An injection of nearly $2 million in federal funds will aid University of Windsor researchers like Daniel Green, who is helping automakers incorporate lightweight sheet materials into their vehicles.
The automotive sector is turning to lightweight materials as an alternative to steel to improve fuel efficiency. However, lower-density metals tend to have limited formability, says Dr. Green, an associate professor who specializes in materials engineering.
“Innovative forming processes need to be developed and optimized for the production of automotive parts,” he said. “With high-speed forming, we can get 100 per cent more formability than we can with conventional stamping.”
Green is one of 14 UWindsor engineering professors awarded funding through the 2017 Discovery Grants Program — an annual competition run by the Natural Sciences and Engineering Research Council of Canada (NSERC) to advance research in Canadian universities.
Over the next five years, NSERC will provide $1.97 million in support of UWindsor projects led by engineering faculty, including studies on climate change impacts on water resources; energy storage; intelligent manufacturing systems; and optimizing production in advanced manufacturing and healthcare sectors. The engineering faculty nearly tripled its NSERC funding over last year. University-wide, 31 researchers were awarded $4.2 million.
Green, who recently completed a 10-year term as Canada Research Chair in the Development and Optimization of Metal Forming Processes, will receive $305,000 towards modelling the deformation and failure of sheet metal in high-strain rate forming.
He was one of 125 researchers across the country to receive a $120,000 Discovery Accelerator Supplement, which provides additional resources to accelerate progress and maximize the impact of “superior research programs.” Bill Altenhof, a UWindsor mechanical and materials engineering professor, received the supplement in 2015 for his research on improving vehicle crashworthiness.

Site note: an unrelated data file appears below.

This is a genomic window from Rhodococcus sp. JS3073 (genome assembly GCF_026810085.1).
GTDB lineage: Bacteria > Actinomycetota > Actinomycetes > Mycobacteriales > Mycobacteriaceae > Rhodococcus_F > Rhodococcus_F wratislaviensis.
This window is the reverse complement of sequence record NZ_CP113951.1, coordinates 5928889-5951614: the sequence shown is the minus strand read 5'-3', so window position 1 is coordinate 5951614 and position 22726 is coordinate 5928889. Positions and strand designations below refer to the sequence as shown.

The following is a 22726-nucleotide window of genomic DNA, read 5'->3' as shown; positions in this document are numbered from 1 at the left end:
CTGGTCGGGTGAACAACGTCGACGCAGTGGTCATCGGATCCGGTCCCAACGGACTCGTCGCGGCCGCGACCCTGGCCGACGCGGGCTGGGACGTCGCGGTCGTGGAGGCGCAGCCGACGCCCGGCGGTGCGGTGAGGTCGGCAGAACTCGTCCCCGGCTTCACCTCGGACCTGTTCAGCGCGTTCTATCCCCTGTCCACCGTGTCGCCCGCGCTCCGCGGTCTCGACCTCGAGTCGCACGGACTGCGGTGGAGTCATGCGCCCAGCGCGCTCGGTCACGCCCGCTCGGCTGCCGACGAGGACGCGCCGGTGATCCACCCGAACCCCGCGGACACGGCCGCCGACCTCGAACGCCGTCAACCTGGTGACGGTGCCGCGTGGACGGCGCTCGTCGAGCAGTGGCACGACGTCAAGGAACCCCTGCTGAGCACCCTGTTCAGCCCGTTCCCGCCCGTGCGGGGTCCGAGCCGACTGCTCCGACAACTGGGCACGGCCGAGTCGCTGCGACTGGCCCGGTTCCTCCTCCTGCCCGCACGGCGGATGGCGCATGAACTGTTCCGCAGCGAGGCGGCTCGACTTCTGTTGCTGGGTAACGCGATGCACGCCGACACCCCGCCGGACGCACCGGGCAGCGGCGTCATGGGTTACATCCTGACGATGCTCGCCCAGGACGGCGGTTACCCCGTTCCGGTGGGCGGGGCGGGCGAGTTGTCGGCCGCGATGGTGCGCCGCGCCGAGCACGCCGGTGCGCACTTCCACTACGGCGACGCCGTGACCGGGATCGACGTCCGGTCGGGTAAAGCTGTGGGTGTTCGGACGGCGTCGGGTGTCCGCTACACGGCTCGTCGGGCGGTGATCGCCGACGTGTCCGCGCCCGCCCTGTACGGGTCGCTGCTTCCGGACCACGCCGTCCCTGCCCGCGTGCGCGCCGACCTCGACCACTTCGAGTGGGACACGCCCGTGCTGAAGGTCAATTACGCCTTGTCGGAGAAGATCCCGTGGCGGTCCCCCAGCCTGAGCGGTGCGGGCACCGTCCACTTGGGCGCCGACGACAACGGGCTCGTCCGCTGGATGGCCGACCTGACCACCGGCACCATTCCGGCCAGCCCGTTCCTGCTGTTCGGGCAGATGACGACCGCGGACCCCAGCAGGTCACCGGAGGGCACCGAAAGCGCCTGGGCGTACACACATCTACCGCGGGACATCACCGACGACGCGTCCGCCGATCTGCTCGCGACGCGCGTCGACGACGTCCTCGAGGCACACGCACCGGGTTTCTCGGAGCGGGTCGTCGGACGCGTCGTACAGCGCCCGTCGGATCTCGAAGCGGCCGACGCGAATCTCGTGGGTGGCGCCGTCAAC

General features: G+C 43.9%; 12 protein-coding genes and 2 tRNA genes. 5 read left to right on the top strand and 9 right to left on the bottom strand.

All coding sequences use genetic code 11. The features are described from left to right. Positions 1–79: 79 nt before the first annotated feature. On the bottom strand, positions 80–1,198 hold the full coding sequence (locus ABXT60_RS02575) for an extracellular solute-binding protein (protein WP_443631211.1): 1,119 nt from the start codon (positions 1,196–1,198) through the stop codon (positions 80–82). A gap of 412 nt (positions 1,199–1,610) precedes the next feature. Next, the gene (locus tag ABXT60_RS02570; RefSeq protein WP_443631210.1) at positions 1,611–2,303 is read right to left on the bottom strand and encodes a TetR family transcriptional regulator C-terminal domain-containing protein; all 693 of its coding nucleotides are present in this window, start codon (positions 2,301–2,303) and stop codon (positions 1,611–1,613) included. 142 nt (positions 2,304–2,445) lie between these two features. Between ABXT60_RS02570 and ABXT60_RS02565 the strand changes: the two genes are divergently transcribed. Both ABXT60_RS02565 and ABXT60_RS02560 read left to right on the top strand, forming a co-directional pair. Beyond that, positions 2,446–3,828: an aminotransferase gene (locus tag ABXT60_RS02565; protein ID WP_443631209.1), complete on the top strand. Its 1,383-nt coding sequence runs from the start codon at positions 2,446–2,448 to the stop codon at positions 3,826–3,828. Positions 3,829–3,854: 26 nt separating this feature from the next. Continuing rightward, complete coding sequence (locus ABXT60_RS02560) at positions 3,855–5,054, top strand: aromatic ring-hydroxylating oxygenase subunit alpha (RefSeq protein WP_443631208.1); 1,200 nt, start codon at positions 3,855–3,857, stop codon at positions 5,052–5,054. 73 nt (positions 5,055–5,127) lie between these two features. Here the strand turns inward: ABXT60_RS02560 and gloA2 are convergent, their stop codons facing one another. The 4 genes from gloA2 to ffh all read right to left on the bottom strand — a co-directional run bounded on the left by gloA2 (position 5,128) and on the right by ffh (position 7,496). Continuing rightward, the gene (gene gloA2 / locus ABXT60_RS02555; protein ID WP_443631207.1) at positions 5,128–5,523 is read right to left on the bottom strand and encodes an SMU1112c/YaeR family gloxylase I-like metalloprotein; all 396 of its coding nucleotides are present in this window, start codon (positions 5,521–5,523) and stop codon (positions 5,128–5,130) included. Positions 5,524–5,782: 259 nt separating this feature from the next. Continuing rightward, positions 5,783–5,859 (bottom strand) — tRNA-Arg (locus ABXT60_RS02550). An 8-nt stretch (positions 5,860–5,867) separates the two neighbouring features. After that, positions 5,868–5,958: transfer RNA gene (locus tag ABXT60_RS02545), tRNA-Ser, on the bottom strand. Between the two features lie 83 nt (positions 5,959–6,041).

Green said the funds will support his students and help purchase new equipment for his lab. His research team will use experimental results from a five-year, high-speed forming project he worked on with Ford Research & Advanced Engineering in Dearborn, Michigan. Green used an experimental facility owned by Ford to form sheet metal by discharging a high-voltage current between two electrodes submerged in a water chamber.
“The discharge creates a kind of explosion and the shock waves in the water form the sheet metal into a die within 300 microseconds,” Green said. “The benefits of this process are that it’s very fast and the sheet metal can stretch to levels far beyond what can be achieved with conventional stamping.”
Green’s team will use the results of the experiments to model high-speed forming behaviour and fracture of the sheet metal in order to predict when failures would occur. The predictive models will help companies like Ford conduct virtual simulations — rather than costly and time-consuming experimental work — when designing parts.
Discovery Grants are awarded annually to individual researchers, typically over a five-year period.